Freezing temperatures and back-to-back snowstorms caused havoc in the region, as flights and school days were canceled, some residents lost power, blood supplies dropped and at least three King County residents died from exposure.
Snow showers began to transition to rain in the Puget Sound region Monday evening, a sign that the snow may be on its way out as temperatures were expected to continue to warm, according to the National Weather Service.
Freezing temperatures and back-to-back snowstorms have caused havoc in the region, as flights and school days were canceled, some residents lost power, blood supplies dropped and at least three King County residents died from exposure.
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Seattle-Tacoma International Airport has seen more than 19 inches of snow so far this month, making it the snowiest month in 50 years, according to the National Weather Service. The Seattle area was under a winter weather advisory until 4 a.m. Tuesday because of rain mixed with snow. But the heavy snow should be on its way out, meteorologist Logan Johnson said.
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As warm air moved north in Western Washington on Monday afternoon, snow showers began to change to rain. Showers could switch between rain and snow as temperatures warm, but rain should return to Seattle on Wednesday night, Logan said. The switch to rain was only expected to go as far north as Everett; snow was expected to continue farther north, Johnson said.
The change in Seattle should bring welcome relief and help clear icy roads, Johnson said. But the region could also be in for street flooding, especially in areas where storm drains are blocked by snow.
At a Monday news conference, Seattle Mayor Jenny Durkan said the city anticipates mudslides, a problem that historically arises after snow and ice melt. Officials are asking residents to clear their storm drains. Property owners in Seattle are also responsible for maintaining sidewalks adjacent to their property.
The region could see more snow Wednesday, but if it does come, it will be mixed with rain, Johnson said.
“There’s a chance of mixed rain and snow, but it won’t be anything like what we’ve seen the past few days,” Johnson said.
King County Metro will continue to operate only 60 core routes until at least Tuesday night. Information on the routes can be found online. Link light rail is operating on its regular schedule, as is Sounder commuter rail, with some delays, according to Sound Transit.
At Sea-Tac Airport, 345 flights were canceled and 245 were delayed as of 5 p.m. Monday, according to FlightAware. Cancellations continued Tuesday. Some airlines, including Alaska, Delta and American, continue to offer flexible travel policies for customers flying to, from or through Sea-Tac who want to change or cancel their flights with no additional fees.
The snow also led the state Legislature to cancel committee meetings Monday, and many schools were closed. Some school districts also announced Tuesday closures. Seattle Public Schools will be closed, and district headquarters will have limited services, a spokesman said. The University of Washington and Seattle Colleges canceled Tuesday classes at all of their campuses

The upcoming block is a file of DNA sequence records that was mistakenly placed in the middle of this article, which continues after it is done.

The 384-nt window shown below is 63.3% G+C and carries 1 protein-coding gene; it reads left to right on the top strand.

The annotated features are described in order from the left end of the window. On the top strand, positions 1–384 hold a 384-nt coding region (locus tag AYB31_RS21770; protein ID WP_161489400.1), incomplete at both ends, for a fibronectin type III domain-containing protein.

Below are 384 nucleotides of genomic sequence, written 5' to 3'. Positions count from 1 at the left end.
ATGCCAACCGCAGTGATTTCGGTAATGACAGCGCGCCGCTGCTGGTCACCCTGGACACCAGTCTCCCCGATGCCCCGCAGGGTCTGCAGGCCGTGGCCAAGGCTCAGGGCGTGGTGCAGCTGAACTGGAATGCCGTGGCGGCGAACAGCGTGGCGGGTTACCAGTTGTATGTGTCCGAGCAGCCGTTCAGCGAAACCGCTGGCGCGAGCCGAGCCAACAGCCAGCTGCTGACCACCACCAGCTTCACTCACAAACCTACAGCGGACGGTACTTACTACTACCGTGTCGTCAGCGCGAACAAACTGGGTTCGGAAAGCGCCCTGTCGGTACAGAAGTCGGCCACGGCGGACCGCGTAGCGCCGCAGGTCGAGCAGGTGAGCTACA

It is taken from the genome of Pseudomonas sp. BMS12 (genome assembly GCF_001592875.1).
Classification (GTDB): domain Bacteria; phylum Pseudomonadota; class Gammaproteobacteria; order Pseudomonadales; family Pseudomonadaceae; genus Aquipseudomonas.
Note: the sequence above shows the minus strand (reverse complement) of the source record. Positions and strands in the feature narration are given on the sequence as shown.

Bellevue, Bellingham, Edmonds, Federal Way, Highline, Issaquah, Kent, Lake Washington, Mercer Island, Renton, Shoreline, Snohomish and Tacoma are among school districts that also announced closures.
For the second week, the weather prevented collection of garbage, recycling, and food and yard waste in Seattle. Waste wasn’t picked up Monday and won’t be picked up Tuesday. Customers whose pickup days were skipped can set out additional bags at no extra charge, according to Seattle Public Utilities. If icy conditions prevent pickup, Monday customers will be prioritized when service resumes.
The wet and heavy snow broke branches and brought down power lines Monday night. As of 6:45 a.m. Tuesday, outages affected about 10,900 Seattle City Light customers and about 72,400 Puget Sound Energy customers.
The weather has led to canceled appointments with Bloodworks Northwest, which was down to a one-day supply of blood on Monday, according to a statement.
Frigid temperatures have also proved fatal, as the death toll plaguing the Puget Sound region continues to climb.
Carl Soderberg, 53, died from exposure Saturday in Maple Valley. Stanley Little, 84, died from environmental exposure in Fall City last Thursday.
Theirs were the second and third hypothermia-related deaths reported by the King County Medical Examiner’s Office since the temperatures began to drop last week.
The first, Derek C. Johnson, died from exposure at the Sodo light-rail station in Seattle on Feb. 7. Johnson, 59, was found by a light-rail train operator near the platform. He had no permanent address.
A second person may have died in Seattle from exposure, Durkan said at the Monday news conference.
But it’s not yet clear if that person died from hypothermia. Seattle Police Sgt. Sean Whitcomb said the mayor was referring to a 37-year-old, lightly clothed woman found dead shortly after midnight Sunday, in a boardinghouse on Capitol Hill, at 500 10th Ave. E. The woman had been drinking, the sergeant said.
If you’re homeless or without power, here’s where you can go for shelter.
To report downed power lines
Seattle Public Utilities: 206-684-3000
If sparking or smoking, call 911
Seattle City Light
Report an outage: 206-684-3000
To report hazardous sidewalks and roads
Seattle’s Find It, Fix It app
Seattle Times staff reporters Paige Cornwell, Mike Lindblom, Vernal Coleman and Vianna Davila contributed to this story.